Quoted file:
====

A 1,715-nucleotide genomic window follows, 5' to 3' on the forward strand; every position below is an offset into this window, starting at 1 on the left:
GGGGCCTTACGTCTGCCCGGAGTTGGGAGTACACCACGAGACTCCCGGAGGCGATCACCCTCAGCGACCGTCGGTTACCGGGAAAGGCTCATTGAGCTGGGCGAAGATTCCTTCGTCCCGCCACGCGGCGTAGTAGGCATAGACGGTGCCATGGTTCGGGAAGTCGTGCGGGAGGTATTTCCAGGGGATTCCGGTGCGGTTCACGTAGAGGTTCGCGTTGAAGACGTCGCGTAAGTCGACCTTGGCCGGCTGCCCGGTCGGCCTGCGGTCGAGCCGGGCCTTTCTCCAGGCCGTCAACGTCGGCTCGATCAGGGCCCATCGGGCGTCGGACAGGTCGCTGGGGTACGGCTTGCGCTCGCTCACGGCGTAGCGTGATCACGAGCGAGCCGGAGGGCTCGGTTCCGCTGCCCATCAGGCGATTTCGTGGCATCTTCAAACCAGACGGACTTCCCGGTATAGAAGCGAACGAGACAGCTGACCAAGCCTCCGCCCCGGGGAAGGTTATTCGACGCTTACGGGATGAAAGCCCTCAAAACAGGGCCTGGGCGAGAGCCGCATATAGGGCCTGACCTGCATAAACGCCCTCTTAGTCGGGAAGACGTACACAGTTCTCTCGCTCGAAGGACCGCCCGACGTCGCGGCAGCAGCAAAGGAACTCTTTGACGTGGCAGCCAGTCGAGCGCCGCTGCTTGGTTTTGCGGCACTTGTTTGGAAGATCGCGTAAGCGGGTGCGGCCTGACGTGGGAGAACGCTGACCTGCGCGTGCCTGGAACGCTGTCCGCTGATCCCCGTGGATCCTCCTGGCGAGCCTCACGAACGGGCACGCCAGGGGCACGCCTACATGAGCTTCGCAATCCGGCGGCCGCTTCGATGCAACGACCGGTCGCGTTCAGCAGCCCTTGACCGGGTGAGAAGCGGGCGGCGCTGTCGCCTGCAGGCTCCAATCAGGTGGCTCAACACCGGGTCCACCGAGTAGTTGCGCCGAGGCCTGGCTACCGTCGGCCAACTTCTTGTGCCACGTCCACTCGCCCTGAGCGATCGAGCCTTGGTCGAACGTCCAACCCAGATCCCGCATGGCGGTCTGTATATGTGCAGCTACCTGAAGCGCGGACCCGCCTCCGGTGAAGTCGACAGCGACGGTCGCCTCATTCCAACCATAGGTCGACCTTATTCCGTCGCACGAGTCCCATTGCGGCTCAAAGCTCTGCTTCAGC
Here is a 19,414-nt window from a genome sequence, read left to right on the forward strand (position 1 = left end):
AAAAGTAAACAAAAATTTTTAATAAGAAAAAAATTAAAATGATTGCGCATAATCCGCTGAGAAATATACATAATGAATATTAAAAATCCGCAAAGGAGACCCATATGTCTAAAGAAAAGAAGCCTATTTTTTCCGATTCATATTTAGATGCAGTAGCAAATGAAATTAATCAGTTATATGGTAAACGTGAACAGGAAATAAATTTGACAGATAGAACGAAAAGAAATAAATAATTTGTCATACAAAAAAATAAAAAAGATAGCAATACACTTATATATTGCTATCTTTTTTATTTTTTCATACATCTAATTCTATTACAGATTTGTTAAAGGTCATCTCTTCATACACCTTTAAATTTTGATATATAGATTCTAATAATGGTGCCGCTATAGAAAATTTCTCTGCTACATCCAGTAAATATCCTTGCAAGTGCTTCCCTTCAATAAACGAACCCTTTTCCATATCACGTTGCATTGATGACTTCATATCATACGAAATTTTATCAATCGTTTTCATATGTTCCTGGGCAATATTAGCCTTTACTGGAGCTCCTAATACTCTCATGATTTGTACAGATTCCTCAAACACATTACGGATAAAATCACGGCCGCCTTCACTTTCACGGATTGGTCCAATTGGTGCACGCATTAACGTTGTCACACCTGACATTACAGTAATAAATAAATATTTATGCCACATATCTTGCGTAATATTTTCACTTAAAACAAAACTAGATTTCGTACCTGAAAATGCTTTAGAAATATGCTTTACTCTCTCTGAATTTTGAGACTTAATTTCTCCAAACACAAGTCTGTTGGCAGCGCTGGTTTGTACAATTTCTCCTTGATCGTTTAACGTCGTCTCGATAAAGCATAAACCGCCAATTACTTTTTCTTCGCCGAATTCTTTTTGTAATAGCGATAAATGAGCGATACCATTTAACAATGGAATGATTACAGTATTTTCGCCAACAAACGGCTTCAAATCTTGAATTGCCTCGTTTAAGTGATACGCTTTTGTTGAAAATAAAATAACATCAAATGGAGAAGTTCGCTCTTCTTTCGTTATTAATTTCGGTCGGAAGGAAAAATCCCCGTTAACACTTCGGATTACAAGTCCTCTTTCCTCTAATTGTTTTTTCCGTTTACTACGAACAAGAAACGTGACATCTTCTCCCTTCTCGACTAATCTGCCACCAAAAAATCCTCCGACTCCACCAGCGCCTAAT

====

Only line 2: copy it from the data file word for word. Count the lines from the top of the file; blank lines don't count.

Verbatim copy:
GGGGCCTTACGTCTGCCCGGAGTTGGGAGTACACCACGAGACTCCCGGAGGCGATCACCCTCAGCGACCGTCGGTTACCGGGAAAGGCTCATTGAGCTGGGCGAAGATTCCTTCGTCCCGCCACGCGGCGTAGTAGGCATAGACGGTGCCATGGTTCGGGAAGTCGTGCGGGAGGTATTTCCAGGGGATTCCGGTGCGGTTCACGTAGAGGTTCGCGTTGAAGACGTCGCGTAAGTCGACCTTGGCCGGCTGCCCGGTCGGCCTGCGGTCGAGCCGGGCCTTTCTCCAGGCCGTCAACGTCGGCTCGATCAGGGCCCATCGGGCGTCGGACAGGTCGCTGGGGTACGGCTTGCGCTCGCTCACGGCGTAGCGTGATCACGAGCGAGCCGGAGGGCTCGGTTCCGCTGCCCATCAGGCGATTTCGTGGCATCTTCAAACCAGACGGACTTCCCGGTATAGAAGCGAACGAGACAGCTGACCAAGCCTCCGCCCCGGGGAAGGTTATTCGACGCTTACGGGATGAAAGCCCTCAAAACAGGGCCTGGGCGAGAGCCGCATATAGGGCCTGACCTGCATAAACGCCCTCTTAGTCGGGAAGACGTACACAGTTCTCTCGCTCGAAGGACCGCCCGACGTCGCGGCAGCAGCAAAGGAACTCTTTGACGTGGCAGCCAGTCGAGCGCCGCTGCTTGGTTTTGCGGCACTTGTTTGGAAGATCGCGTAAGCGGGTGCGGCCTGACGTGGGAGAACGCTGACCTGCGCGTGCCTGGAACGCTGTCCGCTGATCCCCGTGGATCCTCCTGGCGAGCCTCACGAACGGGCACGCCAGGGGCACGCCTACATGAGCTTCGCAATCCGGCGGCCGCTTCGATGCAACGACCGGTCGCGTTCAGCAGCCCTTGACCGGGTGAGAAGCGGGCGGCGCTGTCGCCTGCAGGCTCCAATCAGGTGGCTCAACACCGGGTCCACCGAGTAGTTGCGCCGAGGCCTGGCTACCGTCGGCCAACTTCTTGTGCCACGTCCACTCGCCCTGAGCGATCGAGCCTTGGTCGAACGTCCAACCCAGATCCCGCATGGCGGTCTGTATATGTGCAGCTACCTGAAGCGCGGACCCGCCTCCGGTGAAGTCGACAGCGACGGTCGCCTCATTCCAACCATAGGTCGACCTTATTCCGTCGCACGAGTCCCATTGCGGCTCAAAGCTCTGCTTCAGC